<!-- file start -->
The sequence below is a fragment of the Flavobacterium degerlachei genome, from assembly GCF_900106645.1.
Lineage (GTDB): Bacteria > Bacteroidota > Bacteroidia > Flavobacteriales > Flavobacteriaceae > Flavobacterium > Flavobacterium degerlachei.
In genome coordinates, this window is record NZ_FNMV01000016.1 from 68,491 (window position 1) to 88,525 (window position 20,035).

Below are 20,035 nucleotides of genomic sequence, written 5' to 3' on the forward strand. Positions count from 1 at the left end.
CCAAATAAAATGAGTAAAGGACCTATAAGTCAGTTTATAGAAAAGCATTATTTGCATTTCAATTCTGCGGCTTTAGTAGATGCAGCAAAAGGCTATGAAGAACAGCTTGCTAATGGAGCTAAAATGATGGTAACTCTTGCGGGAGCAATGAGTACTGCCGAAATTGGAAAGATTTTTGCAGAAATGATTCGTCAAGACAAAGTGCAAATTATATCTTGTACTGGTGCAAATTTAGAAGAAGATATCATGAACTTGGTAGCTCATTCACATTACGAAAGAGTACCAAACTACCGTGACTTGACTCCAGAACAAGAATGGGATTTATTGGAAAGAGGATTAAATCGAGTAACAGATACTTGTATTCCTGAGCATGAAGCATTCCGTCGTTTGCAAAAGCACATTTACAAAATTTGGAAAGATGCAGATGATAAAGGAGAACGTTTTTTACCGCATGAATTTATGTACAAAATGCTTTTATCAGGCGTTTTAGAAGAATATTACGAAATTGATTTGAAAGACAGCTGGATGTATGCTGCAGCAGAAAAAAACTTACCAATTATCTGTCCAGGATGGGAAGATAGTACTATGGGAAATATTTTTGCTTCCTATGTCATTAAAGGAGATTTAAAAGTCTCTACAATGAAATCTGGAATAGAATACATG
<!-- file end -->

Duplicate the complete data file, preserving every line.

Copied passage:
The sequence below is a fragment of the Flavobacterium degerlachei genome, from assembly GCF_900106645.1.
Lineage (GTDB): Bacteria > Bacteroidota > Bacteroidia > Flavobacteriales > Flavobacteriaceae > Flavobacterium > Flavobacterium degerlachei.
In genome coordinates, this window is record NZ_FNMV01000016.1 from 68,491 (window position 1) to 88,525 (window position 20,035).

Below are 20,035 nucleotides of genomic sequence, written 5' to 3' on the forward strand. Positions count from 1 at the left end.
CCAAATAAAATGAGTAAAGGACCTATAAGTCAGTTTATAGAAAAGCATTATTTGCATTTCAATTCTGCGGCTTTAGTAGATGCAGCAAAAGGCTATGAAGAACAGCTTGCTAATGGAGCTAAAATGATGGTAACTCTTGCGGGAGCAATGAGTACTGCCGAAATTGGAAAGATTTTTGCAGAAATGATTCGTCAAGACAAAGTGCAAATTATATCTTGTACTGGTGCAAATTTAGAAGAAGATATCATGAACTTGGTAGCTCATTCACATTACGAAAGAGTACCAAACTACCGTGACTTGACTCCAGAACAAGAATGGGATTTATTGGAAAGAGGATTAAATCGAGTAACAGATACTTGTATTCCTGAGCATGAAGCATTCCGTCGTTTGCAAAAGCACATTTACAAAATTTGGAAAGATGCAGATGATAAAGGAGAACGTTTTTTACCGCATGAATTTATGTACAAAATGCTTTTATCAGGCGTTTTAGAAGAATATTACGAAATTGATTTGAAAGACAGCTGGATGTATGCTGCAGCAGAAAAAAACTTACCAATTATCTGTCCAGGATGGGAAGATAGTACTATGGGAAATATTTTTGCTTCCTATGTCATTAAAGGAGATTTAAAAGTCTCTACAATGAAATCTGGAATAGAATACATG